Hala Bugaighis and Mazigh Buzakhar

In the aftermath of the Arab Spring, Libya witnessed a period of instability and political polarization. The rise of uncontrolled armed militias challenging the central government forced several international oil companies to leave the country in 2011, while production volumes fell to a 30-year low in 2013 reaching 1 million oil barrels a day.

In the following years, a group of radical jihadists took control over significant parts of the country mainly in the coastal city of Sirte, further deepening instability and preventing new investments.

Libya has the largest natural gas resources in Africa and the tenth largest globally, with proven reserves of 53 trillion cubic feet (Tcf). Most of the natural gas is consumed for power generation, with the rest used as feedstock for fertilizer and oil refining industries. In 2018, natural gas supplied around 80% of the country’s power generation and was planned to be used to fill the gap between falling oil production and rising demand in the future.

Since 2004, natural gas has also been exported to neighbouring countries through the Greenstream Pipeline project owned by ENI and NOC. Still, Libya’s oil production is declining despite efforts by the National Oil Corporation (NOC) to maintain production levels and prevent further decline. Production levels continued to fall below 1.2 million barrels per day between 2014 and 2022 with the expectation of continuous declining further years ahead with current energy uncertainty and the challenges of climate change and energy shortages.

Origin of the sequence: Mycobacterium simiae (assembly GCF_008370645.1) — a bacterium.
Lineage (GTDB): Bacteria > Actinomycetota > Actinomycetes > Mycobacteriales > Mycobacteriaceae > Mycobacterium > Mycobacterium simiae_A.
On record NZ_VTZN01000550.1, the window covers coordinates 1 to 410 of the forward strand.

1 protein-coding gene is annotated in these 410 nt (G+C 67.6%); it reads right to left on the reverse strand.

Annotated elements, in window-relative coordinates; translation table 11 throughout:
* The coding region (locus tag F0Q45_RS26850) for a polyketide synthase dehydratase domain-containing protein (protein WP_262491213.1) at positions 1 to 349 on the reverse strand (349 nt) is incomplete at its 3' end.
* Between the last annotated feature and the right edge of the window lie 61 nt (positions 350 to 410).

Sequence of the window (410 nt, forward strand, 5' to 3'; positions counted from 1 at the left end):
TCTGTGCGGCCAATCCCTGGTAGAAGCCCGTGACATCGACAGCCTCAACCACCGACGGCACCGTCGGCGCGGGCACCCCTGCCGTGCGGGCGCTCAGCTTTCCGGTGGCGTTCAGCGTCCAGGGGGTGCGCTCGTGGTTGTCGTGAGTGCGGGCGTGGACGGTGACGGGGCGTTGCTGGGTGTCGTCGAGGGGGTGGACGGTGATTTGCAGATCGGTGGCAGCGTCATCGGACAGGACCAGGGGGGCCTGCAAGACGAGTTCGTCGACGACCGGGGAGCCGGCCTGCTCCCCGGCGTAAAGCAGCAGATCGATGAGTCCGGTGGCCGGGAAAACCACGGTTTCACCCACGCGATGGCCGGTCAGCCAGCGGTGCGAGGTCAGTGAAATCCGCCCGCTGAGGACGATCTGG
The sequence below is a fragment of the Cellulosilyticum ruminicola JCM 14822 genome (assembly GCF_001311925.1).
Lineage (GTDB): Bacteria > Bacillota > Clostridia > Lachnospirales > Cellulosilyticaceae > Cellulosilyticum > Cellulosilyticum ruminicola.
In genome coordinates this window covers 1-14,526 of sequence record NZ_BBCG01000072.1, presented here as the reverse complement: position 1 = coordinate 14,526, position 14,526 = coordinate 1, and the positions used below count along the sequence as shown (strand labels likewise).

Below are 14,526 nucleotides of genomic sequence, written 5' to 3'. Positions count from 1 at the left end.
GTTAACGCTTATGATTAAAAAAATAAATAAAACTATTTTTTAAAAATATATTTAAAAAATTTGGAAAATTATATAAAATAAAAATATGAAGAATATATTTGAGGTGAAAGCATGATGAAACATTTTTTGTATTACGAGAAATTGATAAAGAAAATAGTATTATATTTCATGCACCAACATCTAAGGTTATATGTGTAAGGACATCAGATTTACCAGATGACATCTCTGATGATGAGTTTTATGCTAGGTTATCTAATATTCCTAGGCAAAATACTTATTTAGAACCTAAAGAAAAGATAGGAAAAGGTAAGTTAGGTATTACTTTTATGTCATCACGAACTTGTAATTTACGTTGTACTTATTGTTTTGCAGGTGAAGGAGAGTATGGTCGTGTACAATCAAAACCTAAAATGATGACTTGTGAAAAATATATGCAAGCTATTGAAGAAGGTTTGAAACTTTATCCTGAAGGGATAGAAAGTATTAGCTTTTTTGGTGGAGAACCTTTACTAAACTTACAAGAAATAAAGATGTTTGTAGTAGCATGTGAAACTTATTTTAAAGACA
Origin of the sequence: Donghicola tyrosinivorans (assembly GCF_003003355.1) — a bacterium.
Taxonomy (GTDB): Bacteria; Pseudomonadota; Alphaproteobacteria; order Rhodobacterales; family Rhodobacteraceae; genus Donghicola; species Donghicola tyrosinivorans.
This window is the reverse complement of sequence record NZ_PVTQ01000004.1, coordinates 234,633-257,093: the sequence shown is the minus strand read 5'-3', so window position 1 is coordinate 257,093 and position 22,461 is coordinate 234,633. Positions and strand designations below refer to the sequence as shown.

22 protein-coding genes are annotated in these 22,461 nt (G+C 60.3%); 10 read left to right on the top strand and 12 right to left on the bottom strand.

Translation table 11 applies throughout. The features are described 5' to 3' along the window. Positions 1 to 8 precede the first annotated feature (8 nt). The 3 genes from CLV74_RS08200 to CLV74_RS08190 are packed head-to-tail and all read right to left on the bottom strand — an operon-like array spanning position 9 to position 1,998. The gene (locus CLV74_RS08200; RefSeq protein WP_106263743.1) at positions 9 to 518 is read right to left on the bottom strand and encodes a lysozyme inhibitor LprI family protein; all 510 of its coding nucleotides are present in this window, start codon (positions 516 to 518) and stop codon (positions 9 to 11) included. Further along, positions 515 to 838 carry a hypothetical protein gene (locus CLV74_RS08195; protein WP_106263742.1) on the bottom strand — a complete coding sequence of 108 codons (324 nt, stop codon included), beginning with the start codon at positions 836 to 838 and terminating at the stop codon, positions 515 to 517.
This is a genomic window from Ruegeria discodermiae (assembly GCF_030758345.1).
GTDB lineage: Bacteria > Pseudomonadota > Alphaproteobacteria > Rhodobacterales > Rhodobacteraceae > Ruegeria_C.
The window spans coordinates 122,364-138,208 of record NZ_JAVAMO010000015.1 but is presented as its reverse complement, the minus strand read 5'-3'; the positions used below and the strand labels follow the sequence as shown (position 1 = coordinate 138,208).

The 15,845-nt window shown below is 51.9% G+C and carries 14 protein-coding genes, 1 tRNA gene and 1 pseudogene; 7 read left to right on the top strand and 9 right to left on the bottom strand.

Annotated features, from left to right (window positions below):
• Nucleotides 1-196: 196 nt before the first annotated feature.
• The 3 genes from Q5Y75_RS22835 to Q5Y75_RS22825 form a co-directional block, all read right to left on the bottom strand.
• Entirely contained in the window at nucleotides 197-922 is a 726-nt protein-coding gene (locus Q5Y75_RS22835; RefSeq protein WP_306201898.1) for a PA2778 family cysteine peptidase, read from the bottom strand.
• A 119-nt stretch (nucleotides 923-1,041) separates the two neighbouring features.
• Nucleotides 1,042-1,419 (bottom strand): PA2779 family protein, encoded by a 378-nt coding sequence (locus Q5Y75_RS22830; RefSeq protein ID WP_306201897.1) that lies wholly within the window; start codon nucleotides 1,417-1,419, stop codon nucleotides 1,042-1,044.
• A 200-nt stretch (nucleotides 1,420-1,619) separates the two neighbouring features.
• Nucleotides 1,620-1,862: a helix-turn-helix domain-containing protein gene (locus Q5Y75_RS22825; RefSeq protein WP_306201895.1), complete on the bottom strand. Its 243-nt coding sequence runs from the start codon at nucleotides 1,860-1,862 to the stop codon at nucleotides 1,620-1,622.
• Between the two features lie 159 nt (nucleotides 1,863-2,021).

The increasing instability led to the withdrawal of many international oil companies from Libya, reducing production volumes and increasing the costs of exploration in the country. In addition, it became a norm to interrupt oil production to get the attention of the central government in Tripoli. Recently, as a result of the several protests in the south against the dire livelihood situation in the oil-rich region, production from the oil fields was suspended several times, and deprived the country of 330,000 BPD in addition to the significant damage to the oil facilities.

These events affected the country’s fiscal situation, since oil and gas account for the largest share of the country’s revenue. Government revenue was at its lowest in 2016, receiving only $8.85 billion from hydrocarbon revenue compared with previous years, and nearly drove the country to the edge of bankruptcy, with its foreign currency reserves almost depleted. But it had a deep effect on the oil infrastructure in the country, which created more challenges.

On another front, the NOC struggled to develop the sector and maintain the working conditions despite the issues with insufficient budgets allocated to operational and capital expenses and their inability to meet the demands of the field workers and their obligations to other companies.

In July 2022, the Government of National Unity appointed new leadership to the NOC, which managed to resume oil production and exports at all blockaded oilfields and ports but still facing a challenge to achieve their promise to double the current production to reach 3 million barrels per day.